Britain’s public sector currently leads the world both in terms of cloud usage and the applications that it is putting in the cloud. Yet it has failed to communicate its successes, and is yet to realise the full benefits.
Recently, I was interviewed at Think Cloud for Government, and we discussed the big issues for the UK public sector, some of our major success stories, how we can help the rest of Europe with issues like the NSA and where we see the future of cloud computing.
Sensible security is one of the big issues; at last month’s Conservative Councillors Association (CCA) Local Government Conference, I ran a session with Local Government Minister Brandon Lewis MP on Cyber Security.
It was very clear that some Local Authorities are spending a fortune doing the wrong things to get the PSN security accreditation, and going backwards from a Bring Your Own Device (BYOD) policy to investing in hundreds of thousands of secure laptops. At the same time, we have large central government customers moving to a BYOD policy to save millions through sensible segregation of data.
Any sensible form of security requires different levels of security, and segregation between the levels. Central Government has in some cases learnt this lesson, and a cloudBuy customer with 1,000s of remote workers wanted to have a BYOD policy for Intranet access.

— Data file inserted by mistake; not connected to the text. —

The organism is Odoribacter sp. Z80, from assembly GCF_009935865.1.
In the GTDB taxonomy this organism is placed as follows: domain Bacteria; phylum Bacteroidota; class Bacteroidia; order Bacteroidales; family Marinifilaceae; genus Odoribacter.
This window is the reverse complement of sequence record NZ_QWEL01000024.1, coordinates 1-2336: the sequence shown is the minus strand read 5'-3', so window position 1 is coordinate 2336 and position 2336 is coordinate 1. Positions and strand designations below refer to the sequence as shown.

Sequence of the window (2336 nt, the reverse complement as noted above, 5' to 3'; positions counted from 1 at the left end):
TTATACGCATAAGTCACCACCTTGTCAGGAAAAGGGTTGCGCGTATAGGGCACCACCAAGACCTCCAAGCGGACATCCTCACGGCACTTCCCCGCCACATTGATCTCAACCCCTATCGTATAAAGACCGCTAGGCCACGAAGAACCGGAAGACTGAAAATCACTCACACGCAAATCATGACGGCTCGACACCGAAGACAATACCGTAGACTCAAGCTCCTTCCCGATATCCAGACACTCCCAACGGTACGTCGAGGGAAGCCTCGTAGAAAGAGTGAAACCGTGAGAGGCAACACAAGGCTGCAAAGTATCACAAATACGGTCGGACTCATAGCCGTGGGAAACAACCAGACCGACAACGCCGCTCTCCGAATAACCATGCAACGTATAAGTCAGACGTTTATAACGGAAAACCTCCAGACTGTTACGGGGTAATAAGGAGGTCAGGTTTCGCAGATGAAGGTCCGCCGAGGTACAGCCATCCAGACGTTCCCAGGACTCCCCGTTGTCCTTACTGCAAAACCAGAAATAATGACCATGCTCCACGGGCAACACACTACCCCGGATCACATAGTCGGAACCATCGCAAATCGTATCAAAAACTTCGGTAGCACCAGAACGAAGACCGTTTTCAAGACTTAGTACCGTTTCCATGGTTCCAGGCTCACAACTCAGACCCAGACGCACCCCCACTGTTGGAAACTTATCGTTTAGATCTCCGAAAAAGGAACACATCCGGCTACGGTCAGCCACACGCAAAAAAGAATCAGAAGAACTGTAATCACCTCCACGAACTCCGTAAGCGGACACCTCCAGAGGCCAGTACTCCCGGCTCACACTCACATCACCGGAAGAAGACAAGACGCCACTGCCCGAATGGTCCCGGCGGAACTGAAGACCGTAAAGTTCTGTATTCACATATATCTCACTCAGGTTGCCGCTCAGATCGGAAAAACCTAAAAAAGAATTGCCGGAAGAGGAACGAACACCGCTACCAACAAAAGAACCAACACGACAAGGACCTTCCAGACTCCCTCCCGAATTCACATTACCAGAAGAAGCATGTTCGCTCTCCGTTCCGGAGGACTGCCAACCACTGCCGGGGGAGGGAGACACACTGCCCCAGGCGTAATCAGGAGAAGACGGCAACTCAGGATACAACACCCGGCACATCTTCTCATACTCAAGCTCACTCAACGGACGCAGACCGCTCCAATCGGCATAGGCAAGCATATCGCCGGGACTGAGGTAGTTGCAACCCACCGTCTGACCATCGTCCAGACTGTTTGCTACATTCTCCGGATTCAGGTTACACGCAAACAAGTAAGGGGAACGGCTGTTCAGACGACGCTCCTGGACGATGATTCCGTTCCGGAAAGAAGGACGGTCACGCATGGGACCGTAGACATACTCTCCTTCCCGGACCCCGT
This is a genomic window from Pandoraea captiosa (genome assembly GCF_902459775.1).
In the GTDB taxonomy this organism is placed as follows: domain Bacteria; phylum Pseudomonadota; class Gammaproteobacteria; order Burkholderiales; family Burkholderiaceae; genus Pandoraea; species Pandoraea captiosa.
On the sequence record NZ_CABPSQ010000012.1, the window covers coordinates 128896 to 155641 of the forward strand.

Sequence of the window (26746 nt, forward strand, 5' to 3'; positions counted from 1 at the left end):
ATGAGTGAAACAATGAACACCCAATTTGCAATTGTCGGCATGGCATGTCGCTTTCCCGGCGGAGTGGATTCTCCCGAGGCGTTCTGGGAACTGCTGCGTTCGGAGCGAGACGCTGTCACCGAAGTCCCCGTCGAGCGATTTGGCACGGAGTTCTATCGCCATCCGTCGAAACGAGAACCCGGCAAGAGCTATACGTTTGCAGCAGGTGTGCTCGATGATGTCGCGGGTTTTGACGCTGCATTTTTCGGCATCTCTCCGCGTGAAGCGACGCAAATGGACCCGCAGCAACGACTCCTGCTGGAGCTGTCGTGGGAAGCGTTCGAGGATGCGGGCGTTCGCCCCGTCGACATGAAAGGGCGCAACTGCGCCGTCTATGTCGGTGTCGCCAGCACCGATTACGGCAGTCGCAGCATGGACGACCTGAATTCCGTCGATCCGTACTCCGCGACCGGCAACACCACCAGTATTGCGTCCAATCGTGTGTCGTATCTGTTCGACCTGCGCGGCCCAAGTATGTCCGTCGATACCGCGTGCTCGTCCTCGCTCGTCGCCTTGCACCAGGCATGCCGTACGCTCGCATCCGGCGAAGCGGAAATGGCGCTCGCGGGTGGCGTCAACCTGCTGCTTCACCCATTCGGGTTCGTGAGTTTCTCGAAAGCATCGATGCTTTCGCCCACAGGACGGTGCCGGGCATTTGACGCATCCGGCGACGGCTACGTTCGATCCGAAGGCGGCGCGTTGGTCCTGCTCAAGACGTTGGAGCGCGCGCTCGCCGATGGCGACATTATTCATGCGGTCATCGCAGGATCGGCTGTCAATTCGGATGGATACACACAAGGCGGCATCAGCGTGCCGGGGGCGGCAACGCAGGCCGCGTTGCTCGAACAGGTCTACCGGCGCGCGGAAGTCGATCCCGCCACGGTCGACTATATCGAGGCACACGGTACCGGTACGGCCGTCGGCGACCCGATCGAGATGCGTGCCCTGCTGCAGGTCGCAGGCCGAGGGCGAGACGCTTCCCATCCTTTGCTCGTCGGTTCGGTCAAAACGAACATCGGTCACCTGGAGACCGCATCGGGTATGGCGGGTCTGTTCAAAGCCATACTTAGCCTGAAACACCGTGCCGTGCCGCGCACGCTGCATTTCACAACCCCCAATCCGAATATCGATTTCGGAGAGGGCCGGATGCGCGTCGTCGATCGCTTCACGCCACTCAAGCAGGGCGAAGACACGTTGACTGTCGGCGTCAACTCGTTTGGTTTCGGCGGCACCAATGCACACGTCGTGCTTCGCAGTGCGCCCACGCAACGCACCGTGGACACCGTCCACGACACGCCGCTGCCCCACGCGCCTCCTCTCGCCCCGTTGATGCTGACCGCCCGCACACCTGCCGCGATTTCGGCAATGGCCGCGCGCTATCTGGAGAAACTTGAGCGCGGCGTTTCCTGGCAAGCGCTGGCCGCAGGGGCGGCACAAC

99% of the data on the Intranet could be released under FOI and is not confidential
Less than 1% of data requires a level of military security, which means it cannot be connected to the internet. The department pooled all this data, and thus had to bring all its systems up to the higher level of security.
This was straightforward in the old days when remote workers had no external access to the department without using expensive security accredited devices with significant operational overhead, ensuring that remote workers could never access corporate data without going into a local office. We worked with the department to move the 99% of data (which is not confidential) on to a cloud hosted Intranet which could then be accessed by all the remote workers with their own devices.
Pioneering examples of cloud technology across local Government
Unfortunately, while Central Government has a policy of moving into the cloud and is already seeing benefits, the rest of Government, the NHS, Higher Education and Local Government has yet to adopt a ‘cloud-first policy’, and is not using G-cloud.
Yet there are great examples of innovative cloud usage outside of Central Government, demonstrating that it can deliver extraordinary benefits.